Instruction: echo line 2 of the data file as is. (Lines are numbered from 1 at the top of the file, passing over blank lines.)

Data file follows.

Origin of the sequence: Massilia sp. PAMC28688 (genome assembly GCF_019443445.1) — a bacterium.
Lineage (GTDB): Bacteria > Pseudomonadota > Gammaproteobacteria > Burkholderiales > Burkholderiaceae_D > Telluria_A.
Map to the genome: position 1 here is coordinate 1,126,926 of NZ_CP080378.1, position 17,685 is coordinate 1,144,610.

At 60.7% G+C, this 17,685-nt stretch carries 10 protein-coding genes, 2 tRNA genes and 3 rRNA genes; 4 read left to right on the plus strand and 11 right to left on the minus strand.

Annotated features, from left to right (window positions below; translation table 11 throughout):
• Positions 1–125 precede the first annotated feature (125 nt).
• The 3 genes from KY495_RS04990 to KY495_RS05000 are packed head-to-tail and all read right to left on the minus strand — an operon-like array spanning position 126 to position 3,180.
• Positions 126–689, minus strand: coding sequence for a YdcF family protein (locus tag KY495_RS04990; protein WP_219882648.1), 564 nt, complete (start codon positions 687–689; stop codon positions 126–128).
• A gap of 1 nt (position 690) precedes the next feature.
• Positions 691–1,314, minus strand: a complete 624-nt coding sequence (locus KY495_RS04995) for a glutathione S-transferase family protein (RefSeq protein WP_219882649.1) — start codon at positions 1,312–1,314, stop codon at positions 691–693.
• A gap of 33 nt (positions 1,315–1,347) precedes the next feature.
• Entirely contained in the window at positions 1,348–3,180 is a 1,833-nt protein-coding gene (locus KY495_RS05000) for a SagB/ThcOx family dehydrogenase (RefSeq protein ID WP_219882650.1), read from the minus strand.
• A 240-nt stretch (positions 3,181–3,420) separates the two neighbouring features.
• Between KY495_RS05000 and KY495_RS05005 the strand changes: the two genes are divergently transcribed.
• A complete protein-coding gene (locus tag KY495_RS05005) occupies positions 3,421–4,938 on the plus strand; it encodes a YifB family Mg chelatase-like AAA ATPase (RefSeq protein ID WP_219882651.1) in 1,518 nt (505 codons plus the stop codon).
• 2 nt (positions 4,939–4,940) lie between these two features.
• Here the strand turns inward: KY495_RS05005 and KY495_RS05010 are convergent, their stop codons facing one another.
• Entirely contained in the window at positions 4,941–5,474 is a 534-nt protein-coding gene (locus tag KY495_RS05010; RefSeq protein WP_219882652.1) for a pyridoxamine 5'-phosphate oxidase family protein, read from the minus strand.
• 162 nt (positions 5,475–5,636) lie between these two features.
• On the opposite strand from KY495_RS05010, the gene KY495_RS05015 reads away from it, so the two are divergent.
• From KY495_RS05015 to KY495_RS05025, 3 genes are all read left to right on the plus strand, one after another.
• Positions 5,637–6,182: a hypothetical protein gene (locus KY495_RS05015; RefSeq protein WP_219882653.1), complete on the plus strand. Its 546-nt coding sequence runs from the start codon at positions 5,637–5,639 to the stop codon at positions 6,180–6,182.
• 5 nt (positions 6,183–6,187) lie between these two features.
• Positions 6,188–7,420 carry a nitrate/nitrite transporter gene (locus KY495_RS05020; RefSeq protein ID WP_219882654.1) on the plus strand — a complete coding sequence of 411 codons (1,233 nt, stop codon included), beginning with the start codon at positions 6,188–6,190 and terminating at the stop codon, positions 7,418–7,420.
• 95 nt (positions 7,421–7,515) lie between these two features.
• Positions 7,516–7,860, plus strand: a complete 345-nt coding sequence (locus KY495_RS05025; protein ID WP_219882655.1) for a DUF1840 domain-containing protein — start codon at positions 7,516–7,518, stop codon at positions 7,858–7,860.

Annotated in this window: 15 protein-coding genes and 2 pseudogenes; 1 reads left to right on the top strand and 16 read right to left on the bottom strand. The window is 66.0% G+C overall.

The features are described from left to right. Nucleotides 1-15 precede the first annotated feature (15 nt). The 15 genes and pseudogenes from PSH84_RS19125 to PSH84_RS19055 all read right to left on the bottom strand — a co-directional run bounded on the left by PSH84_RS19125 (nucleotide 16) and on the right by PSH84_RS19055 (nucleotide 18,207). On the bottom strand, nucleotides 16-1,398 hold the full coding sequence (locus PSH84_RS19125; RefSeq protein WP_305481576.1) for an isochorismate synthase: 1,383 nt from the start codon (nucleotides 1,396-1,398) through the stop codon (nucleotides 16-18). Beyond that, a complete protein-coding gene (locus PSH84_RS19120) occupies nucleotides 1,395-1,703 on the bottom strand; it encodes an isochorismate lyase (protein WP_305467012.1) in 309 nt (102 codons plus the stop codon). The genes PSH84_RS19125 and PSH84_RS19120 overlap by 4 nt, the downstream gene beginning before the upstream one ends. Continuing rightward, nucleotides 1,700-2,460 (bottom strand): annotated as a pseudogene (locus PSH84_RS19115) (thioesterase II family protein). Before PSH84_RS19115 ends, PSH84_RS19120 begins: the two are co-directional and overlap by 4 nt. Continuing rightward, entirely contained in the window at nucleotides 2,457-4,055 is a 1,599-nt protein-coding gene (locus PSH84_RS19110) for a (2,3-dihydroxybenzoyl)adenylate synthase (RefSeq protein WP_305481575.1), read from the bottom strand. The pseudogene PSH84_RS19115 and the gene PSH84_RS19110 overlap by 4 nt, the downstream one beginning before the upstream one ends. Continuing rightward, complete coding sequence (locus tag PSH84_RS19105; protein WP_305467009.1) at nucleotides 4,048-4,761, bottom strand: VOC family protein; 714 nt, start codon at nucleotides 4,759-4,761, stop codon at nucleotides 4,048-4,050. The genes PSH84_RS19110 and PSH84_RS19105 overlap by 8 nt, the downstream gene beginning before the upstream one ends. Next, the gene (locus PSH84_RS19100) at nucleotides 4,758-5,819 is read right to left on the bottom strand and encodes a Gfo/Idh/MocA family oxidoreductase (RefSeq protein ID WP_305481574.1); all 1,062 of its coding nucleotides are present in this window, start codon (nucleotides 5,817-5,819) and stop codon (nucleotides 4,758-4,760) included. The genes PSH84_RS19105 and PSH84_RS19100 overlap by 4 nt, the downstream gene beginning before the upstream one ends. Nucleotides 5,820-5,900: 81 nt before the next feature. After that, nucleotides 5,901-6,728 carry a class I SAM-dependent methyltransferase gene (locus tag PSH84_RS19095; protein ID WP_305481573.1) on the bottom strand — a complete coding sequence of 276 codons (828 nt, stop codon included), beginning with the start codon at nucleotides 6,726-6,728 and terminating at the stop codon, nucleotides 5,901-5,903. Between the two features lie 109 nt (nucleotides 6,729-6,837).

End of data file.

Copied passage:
Lineage (GTDB): Bacteria > Pseudomonadota > Gammaproteobacteria > Burkholderiales > Burkholderiaceae_D > Telluria_A.